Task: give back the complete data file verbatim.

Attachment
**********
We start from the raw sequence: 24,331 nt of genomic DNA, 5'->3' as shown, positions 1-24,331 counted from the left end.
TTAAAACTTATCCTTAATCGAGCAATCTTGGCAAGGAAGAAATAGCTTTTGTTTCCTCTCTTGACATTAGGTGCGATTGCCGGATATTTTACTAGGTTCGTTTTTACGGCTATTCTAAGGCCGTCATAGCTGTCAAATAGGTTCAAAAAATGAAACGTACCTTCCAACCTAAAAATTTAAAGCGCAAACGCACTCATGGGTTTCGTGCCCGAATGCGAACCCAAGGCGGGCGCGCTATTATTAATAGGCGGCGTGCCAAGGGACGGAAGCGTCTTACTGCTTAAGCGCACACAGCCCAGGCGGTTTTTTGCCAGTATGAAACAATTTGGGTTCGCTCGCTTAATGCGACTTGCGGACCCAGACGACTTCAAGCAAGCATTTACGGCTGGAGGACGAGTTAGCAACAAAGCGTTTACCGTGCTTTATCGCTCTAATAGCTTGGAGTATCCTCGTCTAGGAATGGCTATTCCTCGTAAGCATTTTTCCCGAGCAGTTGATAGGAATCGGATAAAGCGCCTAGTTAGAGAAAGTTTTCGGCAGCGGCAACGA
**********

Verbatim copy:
We start from the raw sequence: 24,331 nt of genomic DNA, 5'->3' as shown, positions 1-24,331 counted from the left end.
TTAAAACTTATCCTTAATCGAGCAATCTTGGCAAGGAAGAAATAGCTTTTGTTTCCTCTCTTGACATTAGGTGCGATTGCCGGATATTTTACTAGGTTCGTTTTTACGGCTATTCTAAGGCCGTCATAGCTGTCAAATAGGTTCAAAAAATGAAACGTACCTTCCAACCTAAAAATTTAAAGCGCAAACGCACTCATGGGTTTCGTGCCCGAATGCGAACCCAAGGCGGGCGCGCTATTATTAATAGGCGGCGTGCCAAGGGACGGAAGCGTCTTACTGCTTAAGCGCACACAGCCCAGGCGGTTTTTTGCCAGTATGAAACAATTTGGGTTCGCTCGCTTAATGCGACTTGCGGACCCAGACGACTTCAAGCAAGCATTTACGGCTGGAGGACGAGTTAGCAACAAAGCGTTTACCGTGCTTTATCGCTCTAATAGCTTGGAGTATCCTCGTCTAGGAATGGCTATTCCTCGTAAGCATTTTTCCCGAGCAGTTGATAGGAATCGGATAAAGCGCCTAGTTAGAGAAAGTTTTCGGCAGCGGCAACGA